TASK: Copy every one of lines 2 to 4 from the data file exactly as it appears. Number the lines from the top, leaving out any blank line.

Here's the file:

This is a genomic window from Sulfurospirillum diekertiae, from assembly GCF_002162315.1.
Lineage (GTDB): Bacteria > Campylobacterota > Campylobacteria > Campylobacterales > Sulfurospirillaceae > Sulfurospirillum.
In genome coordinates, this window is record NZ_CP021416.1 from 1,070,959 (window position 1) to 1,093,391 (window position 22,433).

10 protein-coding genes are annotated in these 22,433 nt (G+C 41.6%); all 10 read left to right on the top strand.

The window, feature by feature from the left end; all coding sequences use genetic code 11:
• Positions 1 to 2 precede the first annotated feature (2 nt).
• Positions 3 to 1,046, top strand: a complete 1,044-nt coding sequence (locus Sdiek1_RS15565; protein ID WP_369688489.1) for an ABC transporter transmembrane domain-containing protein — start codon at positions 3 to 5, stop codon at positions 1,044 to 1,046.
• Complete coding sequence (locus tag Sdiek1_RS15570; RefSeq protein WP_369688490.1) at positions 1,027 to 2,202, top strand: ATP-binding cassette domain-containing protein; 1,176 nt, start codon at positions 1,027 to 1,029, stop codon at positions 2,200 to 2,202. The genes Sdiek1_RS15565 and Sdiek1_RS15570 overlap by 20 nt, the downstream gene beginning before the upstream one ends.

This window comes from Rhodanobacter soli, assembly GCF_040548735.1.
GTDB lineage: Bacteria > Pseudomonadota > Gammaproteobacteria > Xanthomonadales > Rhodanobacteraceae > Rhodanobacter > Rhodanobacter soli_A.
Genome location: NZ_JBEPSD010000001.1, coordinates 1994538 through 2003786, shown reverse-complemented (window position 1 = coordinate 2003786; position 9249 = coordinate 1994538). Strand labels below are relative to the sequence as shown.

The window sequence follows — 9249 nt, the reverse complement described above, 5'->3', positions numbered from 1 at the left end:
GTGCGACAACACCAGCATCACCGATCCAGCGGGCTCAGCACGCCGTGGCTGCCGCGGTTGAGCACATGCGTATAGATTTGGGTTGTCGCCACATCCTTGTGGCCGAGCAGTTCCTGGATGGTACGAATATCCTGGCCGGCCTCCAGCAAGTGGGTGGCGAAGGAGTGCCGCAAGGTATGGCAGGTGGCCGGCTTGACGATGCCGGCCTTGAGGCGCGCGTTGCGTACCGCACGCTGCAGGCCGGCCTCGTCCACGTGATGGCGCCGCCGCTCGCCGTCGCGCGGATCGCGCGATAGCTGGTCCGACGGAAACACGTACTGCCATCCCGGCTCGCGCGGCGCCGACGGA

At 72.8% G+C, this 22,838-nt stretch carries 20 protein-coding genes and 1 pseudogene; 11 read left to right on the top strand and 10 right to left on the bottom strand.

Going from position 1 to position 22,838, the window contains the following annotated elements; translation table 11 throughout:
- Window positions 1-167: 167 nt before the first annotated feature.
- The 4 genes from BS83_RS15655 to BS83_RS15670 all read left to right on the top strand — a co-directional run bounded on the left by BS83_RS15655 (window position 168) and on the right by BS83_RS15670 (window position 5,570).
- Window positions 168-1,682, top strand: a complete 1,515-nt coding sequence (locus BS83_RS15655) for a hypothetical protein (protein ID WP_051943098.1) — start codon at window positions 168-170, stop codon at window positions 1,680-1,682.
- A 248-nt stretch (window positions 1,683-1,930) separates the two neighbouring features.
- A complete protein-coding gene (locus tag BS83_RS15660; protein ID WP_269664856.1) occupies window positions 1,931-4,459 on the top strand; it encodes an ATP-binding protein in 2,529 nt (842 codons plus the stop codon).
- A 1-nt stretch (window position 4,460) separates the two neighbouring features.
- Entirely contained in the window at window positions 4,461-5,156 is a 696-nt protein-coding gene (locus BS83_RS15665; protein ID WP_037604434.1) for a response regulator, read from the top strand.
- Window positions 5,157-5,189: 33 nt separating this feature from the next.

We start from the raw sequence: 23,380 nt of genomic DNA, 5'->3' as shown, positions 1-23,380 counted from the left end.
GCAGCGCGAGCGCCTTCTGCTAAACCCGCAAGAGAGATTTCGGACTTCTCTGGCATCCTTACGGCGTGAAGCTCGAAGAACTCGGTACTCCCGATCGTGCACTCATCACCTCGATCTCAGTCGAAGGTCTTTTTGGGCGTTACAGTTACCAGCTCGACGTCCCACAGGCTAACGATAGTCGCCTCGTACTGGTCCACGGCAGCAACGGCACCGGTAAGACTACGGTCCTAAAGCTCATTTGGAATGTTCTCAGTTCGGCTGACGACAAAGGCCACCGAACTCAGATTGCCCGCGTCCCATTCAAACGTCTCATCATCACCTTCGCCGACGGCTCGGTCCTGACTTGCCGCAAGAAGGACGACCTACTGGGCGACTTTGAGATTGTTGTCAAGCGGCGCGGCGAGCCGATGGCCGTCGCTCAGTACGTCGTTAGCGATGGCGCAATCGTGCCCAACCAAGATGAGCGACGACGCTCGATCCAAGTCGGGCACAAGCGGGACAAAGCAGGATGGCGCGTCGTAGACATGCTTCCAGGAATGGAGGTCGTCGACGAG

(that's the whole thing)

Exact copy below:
Lineage (GTDB): Bacteria > Campylobacterota > Campylobacteria > Campylobacterales > Sulfurospirillaceae > Sulfurospirillum.
In genome coordinates, this window is record NZ_CP021416.1 from 1,070,959 (window position 1) to 1,093,391 (window position 22,433).

10 protein-coding genes are annotated in these 22,433 nt (G+C 41.6%); all 10 read left to right on the top strand.